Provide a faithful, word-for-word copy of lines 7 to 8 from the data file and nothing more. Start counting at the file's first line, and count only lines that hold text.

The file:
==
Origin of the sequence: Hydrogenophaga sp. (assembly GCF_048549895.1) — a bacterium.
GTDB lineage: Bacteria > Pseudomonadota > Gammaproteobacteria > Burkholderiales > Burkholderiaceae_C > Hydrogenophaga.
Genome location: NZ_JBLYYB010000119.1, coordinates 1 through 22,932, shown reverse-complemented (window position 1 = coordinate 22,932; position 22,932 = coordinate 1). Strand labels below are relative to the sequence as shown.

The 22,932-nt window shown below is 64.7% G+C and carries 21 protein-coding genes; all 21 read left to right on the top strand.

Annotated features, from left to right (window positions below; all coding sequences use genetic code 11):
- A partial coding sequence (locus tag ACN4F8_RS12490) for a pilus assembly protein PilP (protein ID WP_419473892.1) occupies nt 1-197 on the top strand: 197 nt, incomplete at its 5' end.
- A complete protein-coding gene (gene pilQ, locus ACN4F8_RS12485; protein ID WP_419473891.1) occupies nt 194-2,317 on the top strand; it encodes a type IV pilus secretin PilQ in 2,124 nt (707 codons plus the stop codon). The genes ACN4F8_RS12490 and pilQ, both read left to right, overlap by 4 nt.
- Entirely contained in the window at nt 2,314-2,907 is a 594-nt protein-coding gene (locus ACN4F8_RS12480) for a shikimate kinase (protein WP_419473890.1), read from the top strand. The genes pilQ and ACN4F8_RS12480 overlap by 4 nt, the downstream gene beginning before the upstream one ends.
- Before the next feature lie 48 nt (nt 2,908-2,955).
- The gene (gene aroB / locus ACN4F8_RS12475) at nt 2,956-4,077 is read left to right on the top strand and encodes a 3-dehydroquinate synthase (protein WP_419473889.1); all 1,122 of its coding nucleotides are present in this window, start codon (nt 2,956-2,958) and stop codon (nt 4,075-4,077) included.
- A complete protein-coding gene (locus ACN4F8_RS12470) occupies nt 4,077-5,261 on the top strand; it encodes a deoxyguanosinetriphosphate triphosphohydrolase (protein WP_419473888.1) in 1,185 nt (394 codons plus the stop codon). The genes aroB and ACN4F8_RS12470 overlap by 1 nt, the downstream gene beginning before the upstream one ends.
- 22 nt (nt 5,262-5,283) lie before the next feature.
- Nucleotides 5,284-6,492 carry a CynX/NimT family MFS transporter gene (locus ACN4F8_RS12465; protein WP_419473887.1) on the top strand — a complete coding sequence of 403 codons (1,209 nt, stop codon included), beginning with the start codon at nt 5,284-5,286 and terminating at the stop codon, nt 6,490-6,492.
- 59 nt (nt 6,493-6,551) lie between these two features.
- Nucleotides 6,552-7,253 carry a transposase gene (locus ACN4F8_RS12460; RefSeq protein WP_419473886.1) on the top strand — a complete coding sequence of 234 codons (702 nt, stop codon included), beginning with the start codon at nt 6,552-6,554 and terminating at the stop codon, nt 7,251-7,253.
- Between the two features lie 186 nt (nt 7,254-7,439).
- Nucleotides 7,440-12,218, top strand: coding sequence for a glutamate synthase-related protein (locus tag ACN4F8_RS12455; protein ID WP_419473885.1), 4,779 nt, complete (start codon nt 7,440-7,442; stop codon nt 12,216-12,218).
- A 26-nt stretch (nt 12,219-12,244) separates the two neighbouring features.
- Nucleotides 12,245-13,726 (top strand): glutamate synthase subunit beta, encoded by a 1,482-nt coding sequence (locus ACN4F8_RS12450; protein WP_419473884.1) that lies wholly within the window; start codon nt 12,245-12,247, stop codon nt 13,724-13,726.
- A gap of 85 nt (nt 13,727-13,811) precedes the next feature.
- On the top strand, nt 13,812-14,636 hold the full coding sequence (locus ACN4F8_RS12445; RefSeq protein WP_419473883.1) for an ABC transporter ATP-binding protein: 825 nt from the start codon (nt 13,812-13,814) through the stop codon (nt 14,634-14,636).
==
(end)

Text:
- A complete protein-coding gene (gene pilQ, locus ACN4F8_RS12485; protein ID WP_419473891.1) occupies nt 194-2,317 on the top strand; it encodes a type IV pilus secretin PilQ in 2,124 nt (707 codons plus the stop codon). The genes ACN4F8_RS12490 and pilQ, both read left to right, overlap by 4 nt.
- Entirely contained in the window at nt 2,314-2,907 is a 594-nt protein-coding gene (locus ACN4F8_RS12480) for a shikimate kinase (protein WP_419473890.1), read from the top strand. The genes pilQ and ACN4F8_RS12480 overlap by 4 nt, the downstream gene beginning before the upstream one ends.